‘My Country, ‘Tis of Thee …’ are the words running though my head this afternoon.
I left the United States seven and a half weeks ago and aside from a few passing moments, I have not been really homesick until today. Today is the 4th of July, if you’re reading this and you’re an American, the date has meaning. Today in England, there is nothing on the news to indicate what’s happening on the other side of the ocean. The US seems to make the news here everyday, but today, when I’d like a glimpse of home there is nothing.
I’ve tried to create a bit of flavor from home by making some of my favorite family recipes. Things you’d recognize on any table at any gathering on July 4th. I thought it would help, but I think I miss the traditions of the day and the people I love from home even more.
My sister in Alaska quite sweetly made me my very own version of a Peachtree Road Race number with a few modifications to fit my geographical location. I usually run this race every year with exception of a few when I’ve been out of the country on vacation. I spoke with one of my closest friends this morning as she was preparing for the race. We ran the Marine Corps Marathon together last October and it would have been fun to run the what is touted as the world’s largest 10K run, with her today. It’s limited to 55,000 runners and the race numbers are almost as valuable as one of Willie Wonka’s Golden tickets.
The weather here was quite different from the 91 degree heat I noticed on the Atlanta Journal website. Of course it’s always heat stroke weather for the Peachtree and it would not be right if wasn’t hellishly hot. Which is why when I looked out the window today and saw the weather here, I decided to skip my morning run.
With the windy wet weather we’re having here, our barbeque chicken had to be cooked in the oven instead of outside on the grill. John keeps referring to the amount of food I’ve prepared for just the two of us as a feast. I can’t help thinking about my dad manning the grills on the 4th. Yes, you read that right. I said grills as in at least two and sometimes three. Chicken and burgers and ribs … oh my! Even though there were usually only five to ten people at our house on the 4th, my dad would cook as if the whole neighborhood would be on the doorstep before the day was out. We would have leftovers for days … with so much chicken you’d think you were going to start clucking if you had to eat another piece.
It’s been a quiet day here at my home away from home. Thanks to my sister in Alaska who took the time to dig out some family genealogy …we’ve spent a bit of the day reading about the life my ancestor, John Sparks who along with many others fought for American Independence.
It’s late evening and John and I have had our first 4th of July together. We’ve had a lovely meal and lots of conversation about the ways our respective countries are both different and alike. When I went to Wikipedia to see who wrote the lyrics to ‘America’ also known as, ‘My Country, ‘Tis Of Thee,’ I found that Samuel Francis Smith wrote the lyrics without knowing that the melody he was using was the same as the one used for ‘God Save The Queen,’ the national anthem of the United Kingdom.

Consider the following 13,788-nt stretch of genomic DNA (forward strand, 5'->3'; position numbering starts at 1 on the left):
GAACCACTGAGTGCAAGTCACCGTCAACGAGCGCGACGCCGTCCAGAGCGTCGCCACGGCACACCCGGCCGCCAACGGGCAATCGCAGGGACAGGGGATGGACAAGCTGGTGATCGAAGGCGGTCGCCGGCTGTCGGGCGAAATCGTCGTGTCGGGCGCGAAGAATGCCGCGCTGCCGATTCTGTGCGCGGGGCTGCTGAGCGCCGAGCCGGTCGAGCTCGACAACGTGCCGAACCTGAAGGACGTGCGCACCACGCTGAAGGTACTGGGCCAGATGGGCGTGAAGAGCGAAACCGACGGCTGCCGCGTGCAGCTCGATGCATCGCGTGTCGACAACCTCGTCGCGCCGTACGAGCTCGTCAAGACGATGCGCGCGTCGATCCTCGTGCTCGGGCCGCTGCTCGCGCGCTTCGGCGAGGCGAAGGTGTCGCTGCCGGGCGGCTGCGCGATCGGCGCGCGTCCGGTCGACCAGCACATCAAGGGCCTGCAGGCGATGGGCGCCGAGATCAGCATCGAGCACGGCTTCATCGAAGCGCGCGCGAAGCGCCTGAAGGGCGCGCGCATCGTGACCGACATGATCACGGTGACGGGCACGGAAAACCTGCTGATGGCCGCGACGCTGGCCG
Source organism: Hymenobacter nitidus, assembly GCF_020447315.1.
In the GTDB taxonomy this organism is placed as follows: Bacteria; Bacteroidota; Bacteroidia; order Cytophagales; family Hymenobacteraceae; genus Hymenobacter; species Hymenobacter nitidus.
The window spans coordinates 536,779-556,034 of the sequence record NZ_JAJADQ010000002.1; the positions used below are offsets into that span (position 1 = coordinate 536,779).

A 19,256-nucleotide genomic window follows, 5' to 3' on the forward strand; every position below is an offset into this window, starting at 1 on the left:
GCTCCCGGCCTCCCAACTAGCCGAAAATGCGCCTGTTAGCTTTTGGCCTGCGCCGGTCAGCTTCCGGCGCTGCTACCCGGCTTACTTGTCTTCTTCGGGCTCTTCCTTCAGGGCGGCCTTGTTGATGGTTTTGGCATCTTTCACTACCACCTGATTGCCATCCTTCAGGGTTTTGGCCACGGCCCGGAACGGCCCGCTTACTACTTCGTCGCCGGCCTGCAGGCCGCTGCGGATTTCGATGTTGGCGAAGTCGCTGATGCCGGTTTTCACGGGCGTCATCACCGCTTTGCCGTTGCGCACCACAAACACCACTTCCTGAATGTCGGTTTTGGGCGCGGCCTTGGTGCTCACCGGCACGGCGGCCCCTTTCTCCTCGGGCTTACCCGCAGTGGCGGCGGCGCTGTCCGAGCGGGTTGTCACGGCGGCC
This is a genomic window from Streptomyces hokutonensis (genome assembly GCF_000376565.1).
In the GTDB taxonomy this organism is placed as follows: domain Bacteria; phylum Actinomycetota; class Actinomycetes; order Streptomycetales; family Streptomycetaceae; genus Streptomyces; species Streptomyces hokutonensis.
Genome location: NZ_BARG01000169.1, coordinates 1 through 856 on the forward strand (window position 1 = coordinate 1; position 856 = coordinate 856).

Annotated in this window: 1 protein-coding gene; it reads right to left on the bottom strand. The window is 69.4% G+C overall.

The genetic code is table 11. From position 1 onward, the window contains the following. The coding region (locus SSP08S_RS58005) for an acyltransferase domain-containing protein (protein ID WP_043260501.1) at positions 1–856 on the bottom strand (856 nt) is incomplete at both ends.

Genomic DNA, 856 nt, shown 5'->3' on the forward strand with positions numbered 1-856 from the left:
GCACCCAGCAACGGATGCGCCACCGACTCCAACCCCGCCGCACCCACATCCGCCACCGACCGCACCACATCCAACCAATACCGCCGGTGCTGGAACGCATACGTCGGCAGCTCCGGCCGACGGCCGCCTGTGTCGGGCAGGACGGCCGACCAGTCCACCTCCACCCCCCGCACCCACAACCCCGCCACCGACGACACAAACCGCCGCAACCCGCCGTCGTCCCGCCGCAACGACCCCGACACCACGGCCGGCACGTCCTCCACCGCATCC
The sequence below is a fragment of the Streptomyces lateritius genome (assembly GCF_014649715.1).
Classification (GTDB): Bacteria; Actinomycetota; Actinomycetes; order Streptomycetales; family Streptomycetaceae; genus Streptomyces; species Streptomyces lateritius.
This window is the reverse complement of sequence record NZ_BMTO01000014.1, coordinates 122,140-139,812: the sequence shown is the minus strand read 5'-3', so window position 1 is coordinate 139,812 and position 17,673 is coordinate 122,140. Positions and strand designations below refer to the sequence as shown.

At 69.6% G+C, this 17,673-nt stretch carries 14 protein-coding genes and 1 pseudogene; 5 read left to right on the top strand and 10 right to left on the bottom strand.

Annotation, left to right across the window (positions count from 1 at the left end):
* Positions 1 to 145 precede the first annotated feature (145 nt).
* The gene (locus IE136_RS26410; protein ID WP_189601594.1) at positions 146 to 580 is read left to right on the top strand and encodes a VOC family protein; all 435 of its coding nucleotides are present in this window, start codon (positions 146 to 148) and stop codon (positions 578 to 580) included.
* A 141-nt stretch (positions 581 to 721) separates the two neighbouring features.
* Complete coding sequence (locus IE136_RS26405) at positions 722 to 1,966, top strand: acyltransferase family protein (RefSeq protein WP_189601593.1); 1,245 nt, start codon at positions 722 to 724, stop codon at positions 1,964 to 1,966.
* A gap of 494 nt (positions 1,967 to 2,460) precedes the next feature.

Imagine that … I guess in some ways we’re really not that different after all.
Sorry to have such tiny photos, but the originals were smaller on the first GOTJ blog.
6 Comments (Reposted original comments with dates attached)
A few years ago I happened to be in Canada on July 1, which is more or less equivalent to the Fourth. It was an odd feeling to be surrounded by folks celebrating independence; I admit being provincial enough to have always thought of independence as an American invention. I was glad, therefore, to read that you’re holding the flag (and chicken and potato salad) high on the Cornish coast. But then, you’re one of the most independent-mind people I know, so I’m not surprised.
Sunday, July 6, 2008
Hello there! As soon as I saw that picture on your banner I thought, “She’s in the southwest!” You probably know this already as you found me first, but I am a North American with an Englishman too – it gets easier, I promise!! It’s very nice to meet you!
Sunday, July 6, 2008
Your blog is wonderful. We all miss you here in Atlanta.
Wednesday, July 9, 2008
Your thoughtful words and artful photos never fail to warm my heart. PLEASE keep it up!
Wednesday, July 9, 2008
At 55 I was introduced to homesickness a year ago,,,,,moving from the Oregon coast to N. Alabama…I fought it at first, even thought I made a choice to come here…..”I” know it does get better, a visit home helps,,for a while. I have decided that it is all in choosing an attutude about life. I soak in each new outing to see the south,,,pretty amazing sometimes,,,although I still haven’t seen and alligator or a “live” armadillo. Explore the beauty, and keep sharing with us out here in blog land,,,and I thank you.
Saturday, July 26, 2008
Marcie – Wow a move from the Oregon coast to N. Alabama…you are a change seeking woman! Seriously, there are some lovely places in the Southeast and that area has them everywhere if one is open to appreciating beauty even if it comes in an unfamiliar package. Seeing your comments on my blog makes me think that you are that kind of person…open to embracing possibility. Welcome to gifts of the journey and I hope you’ll come back. PS. I love to know what motivated your migration to the south.
Saturday, August 2, 2008
I was at Wimbledon one 4th of July and it seemed odd—kept thinking—don’t they know what day it is??